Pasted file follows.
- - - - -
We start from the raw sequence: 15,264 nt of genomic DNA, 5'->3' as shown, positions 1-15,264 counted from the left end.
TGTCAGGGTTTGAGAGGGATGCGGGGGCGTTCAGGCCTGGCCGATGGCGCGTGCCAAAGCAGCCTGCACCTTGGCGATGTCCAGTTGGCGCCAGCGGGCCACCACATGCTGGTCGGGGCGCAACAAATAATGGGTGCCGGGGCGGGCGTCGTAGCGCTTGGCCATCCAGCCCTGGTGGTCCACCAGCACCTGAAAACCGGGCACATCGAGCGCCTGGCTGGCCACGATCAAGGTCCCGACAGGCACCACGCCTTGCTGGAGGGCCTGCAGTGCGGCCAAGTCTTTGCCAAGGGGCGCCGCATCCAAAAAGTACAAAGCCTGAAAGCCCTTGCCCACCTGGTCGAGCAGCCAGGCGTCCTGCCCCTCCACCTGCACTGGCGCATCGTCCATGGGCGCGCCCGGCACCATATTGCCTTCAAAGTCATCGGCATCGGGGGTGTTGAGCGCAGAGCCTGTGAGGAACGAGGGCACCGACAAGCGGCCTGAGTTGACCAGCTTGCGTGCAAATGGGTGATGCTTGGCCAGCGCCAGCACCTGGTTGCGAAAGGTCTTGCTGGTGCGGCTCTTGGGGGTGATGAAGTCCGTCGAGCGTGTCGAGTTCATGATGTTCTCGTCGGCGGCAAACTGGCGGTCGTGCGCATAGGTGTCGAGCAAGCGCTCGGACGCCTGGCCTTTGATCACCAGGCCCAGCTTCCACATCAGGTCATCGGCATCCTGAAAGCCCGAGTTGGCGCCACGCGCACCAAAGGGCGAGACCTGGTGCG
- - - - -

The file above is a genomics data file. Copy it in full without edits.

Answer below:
We start from the raw sequence: 15,264 nt of genomic DNA, 5'->3' as shown, positions 1-15,264 counted from the left end.
TGTCAGGGTTTGAGAGGGATGCGGGGGCGTTCAGGCCTGGCCGATGGCGCGTGCCAAAGCAGCCTGCACCTTGGCGATGTCCAGTTGGCGCCAGCGGGCCACCACATGCTGGTCGGGGCGCAACAAATAATGGGTGCCGGGGCGGGCGTCGTAGCGCTTGGCCATCCAGCCCTGGTGGTCCACCAGCACCTGAAAACCGGGCACATCGAGCGCCTGGCTGGCCACGATCAAGGTCCCGACAGGCACCACGCCTTGCTGGAGGGCCTGCAGTGCGGCCAAGTCTTTGCCAAGGGGCGCCGCATCCAAAAAGTACAAAGCCTGAAAGCCCTTGCCCACCTGGTCGAGCAGCCAGGCGTCCTGCCCCTCCACCTGCACTGGCGCATCGTCCATGGGCGCGCCCGGCACCATATTGCCTTCAAAGTCATCGGCATCGGGGGTGTTGAGCGCAGAGCCTGTGAGGAACGAGGGCACCGACAAGCGGCCTGAGTTGACCAGCTTGCGTGCAAATGGGTGATGCTTGGCCAGCGCCAGCACCTGGTTGCGAAAGGTCTTGCTGGTGCGGCTCTTGGGGGTGATGAAGTCCGTCGAGCGTGTCGAGTTCATGATGTTCTCGTCGGCGGCAAACTGGCGGTCGTGCGCATAGGTGTCGAGCAAGCGCTCGGACGCCTGGCCTTTGATCACCAGGCCCAGCTTCCACATCAGGTCATCGGCATCCTGAAAGCCCGAGTTGGCGCCACGCGCACCAAAGGGCGAGACCTGGTGCG